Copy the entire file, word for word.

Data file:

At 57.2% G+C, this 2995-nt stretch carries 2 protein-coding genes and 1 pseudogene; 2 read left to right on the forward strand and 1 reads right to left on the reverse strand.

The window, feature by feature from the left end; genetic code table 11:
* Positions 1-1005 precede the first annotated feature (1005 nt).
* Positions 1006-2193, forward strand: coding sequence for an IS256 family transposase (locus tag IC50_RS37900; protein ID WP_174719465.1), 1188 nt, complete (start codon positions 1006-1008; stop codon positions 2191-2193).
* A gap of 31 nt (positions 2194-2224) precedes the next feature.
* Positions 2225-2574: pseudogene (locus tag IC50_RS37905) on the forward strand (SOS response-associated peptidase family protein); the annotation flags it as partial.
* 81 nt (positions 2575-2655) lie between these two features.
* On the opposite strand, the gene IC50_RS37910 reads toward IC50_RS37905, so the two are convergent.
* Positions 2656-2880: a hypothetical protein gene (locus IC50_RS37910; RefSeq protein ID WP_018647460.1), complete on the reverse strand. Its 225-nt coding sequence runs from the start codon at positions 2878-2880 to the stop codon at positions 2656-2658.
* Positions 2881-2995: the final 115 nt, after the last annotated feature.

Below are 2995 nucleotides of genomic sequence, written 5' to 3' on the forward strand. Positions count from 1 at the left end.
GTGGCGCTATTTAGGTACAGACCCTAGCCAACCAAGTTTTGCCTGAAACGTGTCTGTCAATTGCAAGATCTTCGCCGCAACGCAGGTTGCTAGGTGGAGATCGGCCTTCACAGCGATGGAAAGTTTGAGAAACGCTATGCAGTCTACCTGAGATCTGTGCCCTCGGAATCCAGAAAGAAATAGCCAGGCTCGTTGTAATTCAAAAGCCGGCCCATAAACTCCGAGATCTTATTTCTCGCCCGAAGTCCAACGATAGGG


At 57.2% G+C, this 2995-nt stretch carries 2 protein-coding genes and 1 pseudogene; 2 read left to right on the forward strand and 1 reads right to left on the reverse strand.

The window, feature by feature from the left end; genetic code table 11:
* Positions 1-1005 precede the first annotated feature (1005 nt).
* Positions 1006-2193, forward strand: coding sequence for an IS256 family transposase (locus tag IC50_RS37900; protein ID WP_174719465.1), 1188 nt, complete (start codon positions 1006-1008; stop codon positions 2191-2193).
* A gap of 31 nt (positions 2194-2224) precedes the next feature.
* Positions 2225-2574: pseudogene (locus tag IC50_RS37905) on the forward strand (SOS response-associated peptidase family protein); the annotation flags it as partial.
* 81 nt (positions 2575-2655) lie between these two features.
* On the opposite strand, the gene IC50_RS37910 reads toward IC50_RS37905, so the two are convergent.
* Positions 2656-2880: a hypothetical protein gene (locus IC50_RS37910; RefSeq protein ID WP_018647460.1), complete on the reverse strand. Its 225-nt coding sequence runs from the start codon at positions 2878-2880 to the stop codon at positions 2656-2658.
* Positions 2881-2995: the final 115 nt, after the last annotated feature.

Below are 2995 nucleotides of genomic sequence, written 5' to 3' on the forward strand. Positions count from 1 at the left end.
GTGGCGCTATTTAGGTACAGACCCTAGCCAACCAAGTTTTGCCTGAAACGTGTCTGTCAATTGCAAGATCTTCGCCGCAACGCAGGTTGCTAGGTGGAGATCGGCCTTCACAGCGATGGAAAGTTTGAGAAACGCTATGCAGTCTACCTGAGATCTGTGCCCTCGGAATCCAGAAAGAAATAGCCAGGCTCGTTGTAATTCAAAAGCCGGCCCATAAACTCCGAGATCTTATTTCTCGCCCGAAGTCCAACGATAGGG